I’ve to admit that I never would have bought these books based on online reviews, and that would have been my loss.  I think a lot of the negative remarks stem from the fact the twists are not at all well-telegraphed – I would agree that I would probably enjoy the books more had they been well… a bit more obvious.  As it is, at times, it appears as though the characters know more than the reader does.

Having said that, for me, it’s a solid A for this series and Eloisa James has just made the jump to my auto-buy list.

Around the Web

I haven’t had much time to visit authors’ websites lately – but here’s the results of some site surfing today.

many_bloody_return_sm.jpg

Courtesy of Rachel Caine‘s website – the cover of a new anthology called “Many Bloody Returns”.  This will have short stories from authors including Charlaine Harris (a Sookie Stackhouse story), Kelley Armstrong  (I believe her contribution will be set in her Women in the Otherworld universe), Tanya Huff, and Jim Butcher

Ms Caine’s contribution is a Morganville Vampires story – which reminds me, the second book in this YA series, “Dead Girls’ Dance”, is coming out in April 2007 (and the third “Midnight Alley” in August 2007).  I reckon this series would appeal to the same people who liked Stephenie Meyer‘s “Twilight” (which I loved so much, btw, that I ordered the second book “New Moon” directly from the States, instead of waiting until the UK publication date of April this year).

Anyway, “Many Bloody Returns” is coming out in October 2007, but in hardcover – sigh.  I will probably shell out for this though… 

Ms Caine also has a new(-ish) story up on her website:   Witchgrave is a classic sword-and-sorcery fantasy tale – I like!

icecoldgrave.jpgOn Charlaine Harris‘ site, she’s posted the cover of the next Harper Connelly book “An Ice Cold Grave” (also out in October 2007).  I’m not sure if I’m going to get this in hardcover – I like Ms Harris’s writing, but I’m not really getting into this series.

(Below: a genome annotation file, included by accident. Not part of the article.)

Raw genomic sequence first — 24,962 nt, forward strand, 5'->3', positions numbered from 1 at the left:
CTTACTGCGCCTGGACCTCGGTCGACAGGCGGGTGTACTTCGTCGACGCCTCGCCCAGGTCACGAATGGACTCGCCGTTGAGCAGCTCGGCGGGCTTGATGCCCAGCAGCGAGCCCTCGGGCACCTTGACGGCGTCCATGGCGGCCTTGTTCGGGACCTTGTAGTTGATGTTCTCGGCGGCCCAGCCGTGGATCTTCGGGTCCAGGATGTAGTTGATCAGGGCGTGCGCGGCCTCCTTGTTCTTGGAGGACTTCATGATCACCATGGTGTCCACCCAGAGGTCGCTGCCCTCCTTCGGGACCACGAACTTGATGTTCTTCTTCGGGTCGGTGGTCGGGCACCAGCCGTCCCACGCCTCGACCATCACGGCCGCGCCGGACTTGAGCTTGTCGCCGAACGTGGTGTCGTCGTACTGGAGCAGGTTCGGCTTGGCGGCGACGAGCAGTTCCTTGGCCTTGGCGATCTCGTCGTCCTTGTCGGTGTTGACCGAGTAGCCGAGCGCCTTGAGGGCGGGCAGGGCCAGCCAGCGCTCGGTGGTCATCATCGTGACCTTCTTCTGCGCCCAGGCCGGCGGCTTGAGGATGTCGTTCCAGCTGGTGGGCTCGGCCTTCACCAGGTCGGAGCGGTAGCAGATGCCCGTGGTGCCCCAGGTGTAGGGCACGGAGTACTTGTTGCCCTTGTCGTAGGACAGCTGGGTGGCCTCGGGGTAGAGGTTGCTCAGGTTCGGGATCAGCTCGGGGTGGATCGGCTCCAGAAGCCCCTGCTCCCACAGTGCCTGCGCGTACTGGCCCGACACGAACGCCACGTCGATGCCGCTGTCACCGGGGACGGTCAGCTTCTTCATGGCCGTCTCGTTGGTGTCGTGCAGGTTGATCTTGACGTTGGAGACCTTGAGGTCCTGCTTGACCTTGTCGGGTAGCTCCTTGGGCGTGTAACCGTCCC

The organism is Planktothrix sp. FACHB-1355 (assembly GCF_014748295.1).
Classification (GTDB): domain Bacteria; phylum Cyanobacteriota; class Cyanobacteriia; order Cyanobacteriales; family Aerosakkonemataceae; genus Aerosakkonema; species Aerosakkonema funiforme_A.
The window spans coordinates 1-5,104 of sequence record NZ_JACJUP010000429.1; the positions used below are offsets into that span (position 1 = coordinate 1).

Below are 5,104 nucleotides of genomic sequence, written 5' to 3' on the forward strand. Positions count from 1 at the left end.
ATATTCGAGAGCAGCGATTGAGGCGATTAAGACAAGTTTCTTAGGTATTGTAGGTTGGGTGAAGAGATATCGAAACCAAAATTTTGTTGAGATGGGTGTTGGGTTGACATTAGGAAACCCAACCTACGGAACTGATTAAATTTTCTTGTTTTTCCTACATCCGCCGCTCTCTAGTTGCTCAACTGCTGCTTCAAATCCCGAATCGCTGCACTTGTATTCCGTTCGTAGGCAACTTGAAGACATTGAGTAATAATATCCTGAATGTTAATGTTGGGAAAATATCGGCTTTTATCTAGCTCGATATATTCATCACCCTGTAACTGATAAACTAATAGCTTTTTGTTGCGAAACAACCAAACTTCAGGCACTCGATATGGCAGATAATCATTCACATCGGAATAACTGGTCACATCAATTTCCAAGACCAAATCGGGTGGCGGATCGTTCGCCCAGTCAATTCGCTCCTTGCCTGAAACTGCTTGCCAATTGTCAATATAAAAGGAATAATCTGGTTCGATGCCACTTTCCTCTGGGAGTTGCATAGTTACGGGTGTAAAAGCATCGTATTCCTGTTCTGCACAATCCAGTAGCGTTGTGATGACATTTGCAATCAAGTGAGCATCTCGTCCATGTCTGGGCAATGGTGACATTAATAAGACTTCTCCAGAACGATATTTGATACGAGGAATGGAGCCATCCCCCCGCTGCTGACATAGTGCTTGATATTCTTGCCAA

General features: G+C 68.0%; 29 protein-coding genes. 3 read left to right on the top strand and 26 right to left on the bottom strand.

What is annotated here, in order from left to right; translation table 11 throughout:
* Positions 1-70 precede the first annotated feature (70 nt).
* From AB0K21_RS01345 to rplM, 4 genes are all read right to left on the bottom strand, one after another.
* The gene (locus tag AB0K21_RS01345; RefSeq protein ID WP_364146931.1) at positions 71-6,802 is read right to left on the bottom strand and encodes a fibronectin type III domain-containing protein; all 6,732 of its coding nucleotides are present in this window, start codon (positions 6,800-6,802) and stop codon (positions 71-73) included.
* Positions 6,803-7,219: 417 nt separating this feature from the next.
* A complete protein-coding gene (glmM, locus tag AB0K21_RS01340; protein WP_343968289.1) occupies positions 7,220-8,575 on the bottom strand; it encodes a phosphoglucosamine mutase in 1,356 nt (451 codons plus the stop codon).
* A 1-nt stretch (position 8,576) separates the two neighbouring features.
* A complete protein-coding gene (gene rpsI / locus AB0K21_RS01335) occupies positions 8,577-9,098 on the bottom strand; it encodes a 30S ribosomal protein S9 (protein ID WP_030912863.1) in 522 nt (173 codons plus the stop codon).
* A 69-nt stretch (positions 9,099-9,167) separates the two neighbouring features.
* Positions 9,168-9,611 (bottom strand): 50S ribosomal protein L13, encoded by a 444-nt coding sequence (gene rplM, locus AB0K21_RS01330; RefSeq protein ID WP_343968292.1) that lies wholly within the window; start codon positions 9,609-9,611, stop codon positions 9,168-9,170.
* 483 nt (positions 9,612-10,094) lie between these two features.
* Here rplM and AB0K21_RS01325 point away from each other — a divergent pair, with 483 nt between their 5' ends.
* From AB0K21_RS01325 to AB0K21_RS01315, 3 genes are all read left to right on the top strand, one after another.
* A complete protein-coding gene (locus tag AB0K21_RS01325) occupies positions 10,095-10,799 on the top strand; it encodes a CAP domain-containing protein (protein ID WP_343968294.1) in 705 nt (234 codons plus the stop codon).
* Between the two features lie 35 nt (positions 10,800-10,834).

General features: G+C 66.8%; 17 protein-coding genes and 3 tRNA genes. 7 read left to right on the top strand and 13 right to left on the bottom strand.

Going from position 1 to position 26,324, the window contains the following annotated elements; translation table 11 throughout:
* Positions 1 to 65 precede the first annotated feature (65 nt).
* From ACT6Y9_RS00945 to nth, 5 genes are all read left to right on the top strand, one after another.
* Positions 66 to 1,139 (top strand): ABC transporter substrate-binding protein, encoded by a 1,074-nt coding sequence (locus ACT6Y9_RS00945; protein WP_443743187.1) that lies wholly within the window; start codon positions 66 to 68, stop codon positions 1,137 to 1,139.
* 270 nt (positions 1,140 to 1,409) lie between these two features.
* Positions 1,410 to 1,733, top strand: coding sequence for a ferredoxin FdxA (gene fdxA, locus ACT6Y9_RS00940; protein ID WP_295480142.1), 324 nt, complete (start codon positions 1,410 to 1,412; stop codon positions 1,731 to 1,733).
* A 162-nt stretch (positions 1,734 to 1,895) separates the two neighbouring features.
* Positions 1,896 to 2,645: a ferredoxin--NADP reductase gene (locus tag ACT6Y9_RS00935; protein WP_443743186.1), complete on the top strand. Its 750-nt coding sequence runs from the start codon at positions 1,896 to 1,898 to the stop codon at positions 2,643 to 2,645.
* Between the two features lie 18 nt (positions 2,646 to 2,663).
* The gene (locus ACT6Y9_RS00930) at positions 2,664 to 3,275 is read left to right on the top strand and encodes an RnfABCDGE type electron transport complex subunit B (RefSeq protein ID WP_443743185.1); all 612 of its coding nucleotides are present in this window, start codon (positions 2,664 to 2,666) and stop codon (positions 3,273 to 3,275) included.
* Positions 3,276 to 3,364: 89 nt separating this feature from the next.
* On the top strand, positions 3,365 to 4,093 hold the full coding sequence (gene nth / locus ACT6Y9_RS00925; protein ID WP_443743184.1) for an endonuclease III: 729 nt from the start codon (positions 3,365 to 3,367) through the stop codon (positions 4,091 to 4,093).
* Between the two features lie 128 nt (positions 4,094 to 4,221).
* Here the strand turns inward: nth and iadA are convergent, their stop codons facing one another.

On a related note (and just for the heck of it), here’s three different cover versions of the first Harper Connelly book “Grave Sight” (from left to right, US, UK and large-print editions).  I think I prefer the US version – the UK version doesn’t quite capture the quirkiness of this series, and the large-print edition cover screams Horror, which it isn’t really.

042520568101_aa_scmzzzzzzz_.jpg     057507883901_aa_scmzzzzzzz_v47003547_.jpg      159722139201_aa_scmzzzzzzz_.jpg

Around the Web – Sherrilyn Kenyon

It’s now February and for some reason, instead of being really cold and gloomy, it’s a very sunny and warm spring-like day here in London.  I’m not complaining!

Here’s an interview with Sherrilyn Kenyon (via SFBC).  It’s a rather long article, but contains some interesting bits of info – well worth reading!  Her books aren’t usually on my must-read list, but are usually a fun way to spend some time (and I probably have most of her backlist). 

On a related note, Ms Kenyon’s website has been revamped since the last time I visited (or at least I think it has – it’s not one of my regular haunts).  She’s also offering a free e-book called “Fear the Darkness” that apparently explains the connection between her Dark-Hunters and Dream-Hunters – I’ve just requested it via email.